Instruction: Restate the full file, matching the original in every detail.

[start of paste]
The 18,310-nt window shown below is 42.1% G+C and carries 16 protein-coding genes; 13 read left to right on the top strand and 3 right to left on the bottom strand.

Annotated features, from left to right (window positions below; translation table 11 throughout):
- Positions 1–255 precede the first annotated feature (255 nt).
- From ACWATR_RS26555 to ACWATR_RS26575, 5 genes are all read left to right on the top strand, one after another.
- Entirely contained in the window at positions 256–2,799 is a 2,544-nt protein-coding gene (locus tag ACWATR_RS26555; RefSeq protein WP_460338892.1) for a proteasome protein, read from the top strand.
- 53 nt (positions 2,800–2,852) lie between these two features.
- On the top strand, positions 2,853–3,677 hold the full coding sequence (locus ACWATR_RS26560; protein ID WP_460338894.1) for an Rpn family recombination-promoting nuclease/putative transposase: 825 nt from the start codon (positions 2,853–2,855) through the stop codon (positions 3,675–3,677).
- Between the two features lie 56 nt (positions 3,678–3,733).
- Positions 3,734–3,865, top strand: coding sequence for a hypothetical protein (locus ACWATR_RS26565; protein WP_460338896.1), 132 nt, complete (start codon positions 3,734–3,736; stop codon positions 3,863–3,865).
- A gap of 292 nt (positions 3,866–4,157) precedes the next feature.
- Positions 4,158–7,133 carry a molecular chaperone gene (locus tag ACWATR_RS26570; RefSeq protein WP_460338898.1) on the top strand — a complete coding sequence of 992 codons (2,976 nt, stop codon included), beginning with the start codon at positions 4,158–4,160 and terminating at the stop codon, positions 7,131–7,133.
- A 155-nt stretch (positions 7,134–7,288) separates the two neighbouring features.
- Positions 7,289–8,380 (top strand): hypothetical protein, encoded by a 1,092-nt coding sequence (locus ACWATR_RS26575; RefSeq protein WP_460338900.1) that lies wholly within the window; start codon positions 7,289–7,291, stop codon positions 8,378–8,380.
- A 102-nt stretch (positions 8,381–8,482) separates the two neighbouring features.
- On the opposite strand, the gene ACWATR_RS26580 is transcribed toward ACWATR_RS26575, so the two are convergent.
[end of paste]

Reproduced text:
The 18,310-nt window shown below is 42.1% G+C and carries 16 protein-coding genes; 13 read left to right on the top strand and 3 right to left on the bottom strand.

Annotated features, from left to right (window positions below; translation table 11 throughout):
- Positions 1–255 precede the first annotated feature (255 nt).
- From ACWATR_RS26555 to ACWATR_RS26575, 5 genes are all read left to right on the top strand, one after another.
- Entirely contained in the window at positions 256–2,799 is a 2,544-nt protein-coding gene (locus tag ACWATR_RS26555; RefSeq protein WP_460338892.1) for a proteasome protein, read from the top strand.
- 53 nt (positions 2,800–2,852) lie between these two features.
- On the top strand, positions 2,853–3,677 hold the full coding sequence (locus ACWATR_RS26560; protein ID WP_460338894.1) for an Rpn family recombination-promoting nuclease/putative transposase: 825 nt from the start codon (positions 2,853–2,855) through the stop codon (positions 3,675–3,677).
- Between the two features lie 56 nt (positions 3,678–3,733).
- Positions 3,734–3,865, top strand: coding sequence for a hypothetical protein (locus ACWATR_RS26565; protein WP_460338896.1), 132 nt, complete (start codon positions 3,734–3,736; stop codon positions 3,863–3,865).
- A gap of 292 nt (positions 3,866–4,157) precedes the next feature.
- Positions 4,158–7,133 carry a molecular chaperone gene (locus tag ACWATR_RS26570; RefSeq protein WP_460338898.1) on the top strand — a complete coding sequence of 992 codons (2,976 nt, stop codon included), beginning with the start codon at positions 4,158–4,160 and terminating at the stop codon, positions 7,131–7,133.
- A 155-nt stretch (positions 7,134–7,288) separates the two neighbouring features.
- Positions 7,289–8,380 (top strand): hypothetical protein, encoded by a 1,092-nt coding sequence (locus ACWATR_RS26575; RefSeq protein WP_460338900.1) that lies wholly within the window; start codon positions 7,289–7,291, stop codon positions 8,378–8,380.
- A 102-nt stretch (positions 8,381–8,482) separates the two neighbouring features.
- On the opposite strand, the gene ACWATR_RS26580 is transcribed toward ACWATR_RS26575, so the two are convergent.